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Socialist Project • E-Bulletin No. 1452
July 21, 2017

Socialist Project - home

Privatizing Healthcare:

More Private Funding of Hospitals

Doug Allan

The Canadian Institute for Health Information (CIHI) reports that total expenditures on Ontario hospitals increased to $23.7-billion in 2016. This is an increase of 2.4% since 2015 and 6.1% since 2012. While provincial government expenditures increased 4.7% over the four years between 2012 and 2016, private sector expenditures on hospitals increased at a much faster rate – 15.8%. That is more than three times the percentage increase of the provincial government increases.

Private sector expenditures increased $124.9-million in 2016 to $3.62-billion. That was a typical increase. The four year private sector increase was $493.1-million, averaging $123.3-million per year. That's a lot more than chump change.

Hospitals are now relying significantly more on private sector funds. In 2012 private sector expenditures accounted for 13.99% of total expenditures on hospitals but by 2016 they accounted for 15.27%.

Looking deeper, this in fact continues a decades long trend of an increasing portion of expenditures on hospitals coming from the private sector.

Comparison of private and public expenditures on Ontario hospitals

In 1975 just 6.17% of expenditures on hospitals came from the private sector. But this has continuously increased:

• 10.57% in 1985
• 11.95% in 1995
• 13.34% in 2005
• 13.99% in 2011
• 15.09% in 2015
• 15.27% in 2016

The average increase in private sector expenditure on hospitals since 1975 has been 8.9% compared with a total average expenditure increase on hospitals of 6.4%. Over the last 41 years, private sector percentage increases have averaged almost one-third more than public sector expenditure increases.

Private sector payments to Ontario hospitals compared to total payments to hospitals

Over the last four years, however, private sector percentage expenditure increases have been over twice as much as total expenditure increases.

Here is a comparison of the annual percentage increases for the last four years:

Comparison of the annual percentage increases

This is an alarming trend – private payments are made for a purpose and that purpose is likely access to some aspect of hospital service on better terms than the general public.

As this change is four decades long, it likely reflects some deeply entrenched trends that will not be easy to reverse, unfortunately. It certainly sounds like it fits with the squeeze of public services and the increasing inequality that has characterized developed capitalist societies since the 1970s.

But the larger role of private sector expenditures on hospitals also indicates that provincial government or public sector expenditures no longer paint a full story of hospital funding.

Even with provincial government (austerity) expenditure increases of only 4.7% over the last four years, total expenditures on hospitals increased 6.1% thanks entirely to a 15.8% increase in private payments.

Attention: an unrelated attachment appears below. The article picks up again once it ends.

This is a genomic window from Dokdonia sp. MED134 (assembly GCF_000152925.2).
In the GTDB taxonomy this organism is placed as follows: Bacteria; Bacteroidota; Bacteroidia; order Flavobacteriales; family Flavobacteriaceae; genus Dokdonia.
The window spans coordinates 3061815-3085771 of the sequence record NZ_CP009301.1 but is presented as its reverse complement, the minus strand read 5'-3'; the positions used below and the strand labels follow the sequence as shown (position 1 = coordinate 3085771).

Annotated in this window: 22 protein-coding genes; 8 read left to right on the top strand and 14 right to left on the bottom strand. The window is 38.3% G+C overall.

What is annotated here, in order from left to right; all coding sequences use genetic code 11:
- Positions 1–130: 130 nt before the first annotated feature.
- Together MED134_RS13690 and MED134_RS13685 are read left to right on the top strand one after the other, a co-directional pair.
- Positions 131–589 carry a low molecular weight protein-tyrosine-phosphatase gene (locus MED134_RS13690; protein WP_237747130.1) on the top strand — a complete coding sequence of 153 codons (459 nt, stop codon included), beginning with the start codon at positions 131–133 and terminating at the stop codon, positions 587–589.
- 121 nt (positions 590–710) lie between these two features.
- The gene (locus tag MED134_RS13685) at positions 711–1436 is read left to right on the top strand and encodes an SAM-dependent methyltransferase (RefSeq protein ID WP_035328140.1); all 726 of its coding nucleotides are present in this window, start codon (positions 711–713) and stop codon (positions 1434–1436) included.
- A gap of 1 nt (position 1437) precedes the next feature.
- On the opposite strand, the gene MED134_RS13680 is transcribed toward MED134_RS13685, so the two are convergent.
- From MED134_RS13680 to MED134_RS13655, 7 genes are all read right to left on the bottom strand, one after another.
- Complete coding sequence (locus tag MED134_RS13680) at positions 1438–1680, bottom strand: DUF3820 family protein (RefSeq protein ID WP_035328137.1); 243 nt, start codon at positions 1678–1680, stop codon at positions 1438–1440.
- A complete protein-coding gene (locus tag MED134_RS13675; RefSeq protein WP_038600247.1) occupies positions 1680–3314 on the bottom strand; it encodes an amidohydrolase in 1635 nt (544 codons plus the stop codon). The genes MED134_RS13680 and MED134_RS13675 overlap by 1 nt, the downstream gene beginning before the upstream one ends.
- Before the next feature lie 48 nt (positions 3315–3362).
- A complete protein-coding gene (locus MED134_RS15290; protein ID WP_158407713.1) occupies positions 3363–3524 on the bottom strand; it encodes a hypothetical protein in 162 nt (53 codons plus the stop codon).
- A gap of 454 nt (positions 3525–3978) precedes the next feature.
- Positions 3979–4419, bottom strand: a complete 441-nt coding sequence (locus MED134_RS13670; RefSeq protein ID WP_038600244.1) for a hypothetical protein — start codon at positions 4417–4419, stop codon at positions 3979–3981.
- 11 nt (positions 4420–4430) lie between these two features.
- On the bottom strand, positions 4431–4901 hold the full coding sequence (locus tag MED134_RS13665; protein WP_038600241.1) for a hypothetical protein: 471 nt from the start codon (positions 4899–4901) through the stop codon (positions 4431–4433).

The relevant CIHI numbers are embedded here. For all the CIHI healthcare expenditure data, download “data tables” on this CIHI hyperlink. •

Doug Allan writes the blog Defend Public Healthcare.


#2 prof. meyer brownstone 2017-07-21 11:46 EST
private funding of hospitals
Doug Allan is to be congratulated for bringing this issue to our attention. The trouble is it is far from the complete story. The process of private funding follows this pattern: The funding occurs; the private source receives a tax reduction; the loss of tax revenues is made up by all of us from a flawed taxation structure favouring the rich; the non-rich pay. Thus the private funders (corporate, individuals, families and their foundations) achieve media acclaim and their names on parts of the hospital; the funders attain powers in various forms respecting hospital policy and practices; the non-rich public has its potential political power via state power reduced (as well as its disposable income) because state power is diluted by this process of very cheap private funding.

Clearly this nonsense should be stopped by a process where the private funders become public funders via a more appropriate taxation system providing for more public funding. Private funding should then be prohibited.

(The same category of phenomenon is occuring in our university system and is being plotted in secret negotiations for much wider application by Canada and other countries through yet another trade agreement but this time in Trade in Services Agreement (TISA) which aims at corporate takeover of a wide range of what are now public services-health, education etc. replacing democracy and enshrining profits and accumulation by the few.)

#1 fjwhite 2017-07-21 07:56 EST
Private sector funding of public hospitals
Help me out here -- Please provide examples of the kinds of services that the private sector is funding in public hospitals?

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